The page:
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L'Oral at 100



Global beauty giant celebrates 100 years of scientific success and business acumen.



Published August 3, 2009
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L’Oréal’s science then...
(Charles Zviak in the lab in 1946).

L’Oréal at 100



Global beauty giant celebrates 100 years of scientific success and business acumen.



Christine Esposito
Associate Editor



From mass-market moisturizers to single-process color at the salon to upscale eau de toilettes, the L’Oréal stable has scope and depth that’s hard to match. It is quite possible that at least one product from the global beauty giant’s expansive array of brands is being used at least once a day by nearly every woman in the in the U.S.—if not the world.
L’Oréal’s science now!

All those applications and spritzes add up: the company’s consolidated net sales have risen from $16.9 billion (€13.6 billion) in 2004 to $25.8 billion (€17.5 billion) last year—an impressive gain for a 100-year-old firm that sprouted from a two-bedroom Paris apartment in the early part of the 20th century.

Today, L’Oréal boasts some of the most recognized and successful companies in beauty and personal care—Lancôme, Maybelline, Garnier, The Body Shop and SoftSheen-Carson—as well as players that enjoy coveted spots and steadfast reputations in their select categories—Redken, Kiehl’s, Shu Uemura and Yves Saint Laurent Beauté.

How It All Began



The company that would become L’Oréal can be traced back to 1907, when Eugène Schueller, a young French chemist, created the first synthetic hair dye and began selling them under the name“L’Aureale,” inspired by the L’Aureole, a fashionable hair style of the time. A few months later, he renamed his dye L’Oréal. In 1908 he registered his company—The Societe Francaise de Teintures Inoffensives pour Cheveux—which was headquartered in his two bedroom apartment in rue d’Alger; the dining room was used as the demonstration area and the bedroom the laboratory. And like most entrepreneurs, Mr. Schueller did it all—manufacturing products at night, making sales calls to hairdressers in the morning and delivering product in the afternoon.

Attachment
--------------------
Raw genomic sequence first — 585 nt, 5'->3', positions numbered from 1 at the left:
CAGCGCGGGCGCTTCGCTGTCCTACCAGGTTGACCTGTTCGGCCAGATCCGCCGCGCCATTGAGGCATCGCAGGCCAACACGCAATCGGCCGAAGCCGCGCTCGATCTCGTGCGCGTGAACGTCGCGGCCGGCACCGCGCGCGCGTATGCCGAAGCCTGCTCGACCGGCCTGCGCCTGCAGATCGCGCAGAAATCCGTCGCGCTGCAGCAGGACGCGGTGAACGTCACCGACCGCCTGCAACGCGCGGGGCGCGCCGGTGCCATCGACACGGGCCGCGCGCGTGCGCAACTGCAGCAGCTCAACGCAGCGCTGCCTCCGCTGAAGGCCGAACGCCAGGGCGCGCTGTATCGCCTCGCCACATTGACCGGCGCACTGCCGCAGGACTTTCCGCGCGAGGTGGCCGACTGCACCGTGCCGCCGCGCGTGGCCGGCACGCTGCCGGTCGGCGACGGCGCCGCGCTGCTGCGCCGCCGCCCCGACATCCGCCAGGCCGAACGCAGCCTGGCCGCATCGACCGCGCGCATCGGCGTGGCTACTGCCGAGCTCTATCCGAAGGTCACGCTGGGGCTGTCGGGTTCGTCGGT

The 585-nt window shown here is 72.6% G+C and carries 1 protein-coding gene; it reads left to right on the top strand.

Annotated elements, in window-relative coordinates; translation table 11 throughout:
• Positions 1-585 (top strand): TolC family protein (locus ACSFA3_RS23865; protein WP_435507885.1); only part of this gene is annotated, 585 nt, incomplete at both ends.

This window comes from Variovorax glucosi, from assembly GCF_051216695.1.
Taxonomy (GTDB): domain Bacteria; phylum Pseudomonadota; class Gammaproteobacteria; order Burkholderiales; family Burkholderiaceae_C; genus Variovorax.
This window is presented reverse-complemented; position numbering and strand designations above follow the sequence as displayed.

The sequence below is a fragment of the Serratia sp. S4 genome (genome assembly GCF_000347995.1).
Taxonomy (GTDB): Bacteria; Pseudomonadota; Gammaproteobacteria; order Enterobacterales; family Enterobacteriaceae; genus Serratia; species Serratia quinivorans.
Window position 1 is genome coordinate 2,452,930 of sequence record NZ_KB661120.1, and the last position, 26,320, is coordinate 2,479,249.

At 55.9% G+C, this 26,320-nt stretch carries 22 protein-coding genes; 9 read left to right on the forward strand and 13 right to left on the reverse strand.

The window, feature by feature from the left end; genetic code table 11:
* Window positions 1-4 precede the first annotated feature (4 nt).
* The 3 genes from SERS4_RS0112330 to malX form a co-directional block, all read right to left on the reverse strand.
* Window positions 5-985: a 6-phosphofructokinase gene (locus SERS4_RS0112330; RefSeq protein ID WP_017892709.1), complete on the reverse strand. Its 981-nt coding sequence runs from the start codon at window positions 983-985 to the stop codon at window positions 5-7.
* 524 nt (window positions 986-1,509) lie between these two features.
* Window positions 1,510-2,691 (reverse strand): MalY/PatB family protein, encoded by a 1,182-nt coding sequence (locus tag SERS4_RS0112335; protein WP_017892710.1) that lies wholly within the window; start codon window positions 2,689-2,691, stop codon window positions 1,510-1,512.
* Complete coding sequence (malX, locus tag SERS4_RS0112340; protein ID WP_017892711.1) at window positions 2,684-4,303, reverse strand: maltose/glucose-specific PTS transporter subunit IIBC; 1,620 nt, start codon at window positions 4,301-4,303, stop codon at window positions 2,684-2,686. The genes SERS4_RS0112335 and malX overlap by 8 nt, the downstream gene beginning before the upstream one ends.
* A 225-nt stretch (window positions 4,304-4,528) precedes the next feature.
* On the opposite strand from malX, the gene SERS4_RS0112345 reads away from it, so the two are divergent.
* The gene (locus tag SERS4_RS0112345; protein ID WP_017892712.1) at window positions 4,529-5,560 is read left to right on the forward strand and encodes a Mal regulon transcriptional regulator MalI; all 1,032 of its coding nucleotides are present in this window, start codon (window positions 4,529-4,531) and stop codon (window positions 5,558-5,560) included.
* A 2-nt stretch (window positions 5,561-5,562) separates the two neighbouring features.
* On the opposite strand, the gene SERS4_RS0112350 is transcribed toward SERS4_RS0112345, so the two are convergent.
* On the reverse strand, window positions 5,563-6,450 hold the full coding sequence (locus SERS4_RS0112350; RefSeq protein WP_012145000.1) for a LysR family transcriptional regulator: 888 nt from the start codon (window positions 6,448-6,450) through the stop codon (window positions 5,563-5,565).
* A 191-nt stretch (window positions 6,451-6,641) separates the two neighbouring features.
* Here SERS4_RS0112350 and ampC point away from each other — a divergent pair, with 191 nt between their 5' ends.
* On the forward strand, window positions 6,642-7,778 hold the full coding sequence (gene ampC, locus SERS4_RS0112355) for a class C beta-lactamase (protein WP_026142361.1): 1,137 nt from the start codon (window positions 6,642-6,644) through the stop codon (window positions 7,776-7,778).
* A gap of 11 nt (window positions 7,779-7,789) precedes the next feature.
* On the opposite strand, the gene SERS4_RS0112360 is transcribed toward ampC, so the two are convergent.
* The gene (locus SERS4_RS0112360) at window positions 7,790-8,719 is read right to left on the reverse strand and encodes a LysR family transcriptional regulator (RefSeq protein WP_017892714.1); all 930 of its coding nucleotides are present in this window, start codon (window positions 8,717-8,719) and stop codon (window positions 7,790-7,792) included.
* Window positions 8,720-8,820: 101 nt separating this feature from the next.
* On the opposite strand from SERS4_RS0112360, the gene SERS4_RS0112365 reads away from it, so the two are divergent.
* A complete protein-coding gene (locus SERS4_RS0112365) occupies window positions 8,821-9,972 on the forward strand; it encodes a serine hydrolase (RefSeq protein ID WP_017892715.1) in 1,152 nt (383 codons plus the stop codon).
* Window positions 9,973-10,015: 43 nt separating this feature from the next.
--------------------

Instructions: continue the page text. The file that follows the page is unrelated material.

His hard work paid off a year later in 1909 as he gained the backing of an accountant from Epernay. The loan enabled him to move the company—which he renamed L’Oréal—to a four-bedroom apartment on the rue du Louvre and hire his first employee.

Eugène Schueller and Jean-Paul Agon
It wasn’t long before his company became an international entity. By 1910, L’Oréal products were sold in Austria and Italy, and by 1914, Hungary, Germany, Belgium, Holland, Switzerland and Russia were added. Mr. Schueller made the leap across the Atlantic to the Americas in the 1920s and also tapped faraway markets like Asia.

In the 1930s, Mr. Schueller began to expand into hygiene and toiletry products. In 1934 he took over French soaper Monsavon and launched Dop, a mass market shampoo formulated without fatty alcohol sulphates—a technological breakthrough for the mass market as it did not leave behind residue.

Ambre Solaire, L’Oréal’s first protective suntan oil, bowed in 1935 and the timing couldn’t have been better—Leon Blum and the socialist party SFIO just helped push through paid holidays for French workers, women were revealing more skin and pale skin was giving way to suntans as the model of health and modern living. With an attractive scent, wavy packaging and pin-up style advertising, Ambre Solaire struck a chord with consumers. More than 70 years later, the Ambre Solaire stable touts some of the most effective sun protection technologies in the market, with patented Mexoryl XL and Mexoryl SX filtration systems that protect against UVA and UVB rays.

Revolutions in Hair Care



While Mr. Schueller was keen to expand in toiletries and personal care, hair care remained critical to the company’s success and growth. From its earliest days, L’Oréal’s major advances in hair science provided both salon and consumer convenience.

In 1946, L’Oréal introduced Oréol, the first cold wave in Europe, which was a major revolution in the world of hairdressing, as it set women free from heat processes. Régé-Color followed in 1951, which brought the concept of color to the masses. French hairdressers fell in love with this new formulation, which they could also sell to consumers to use it at home.In hair spray, Elnett came on the scene in 1960. Another technological leap, it contained certain polymers that could be removed with light brushing while other sprays were still being formulated with lacquers. In 1966, L’Oréal introduced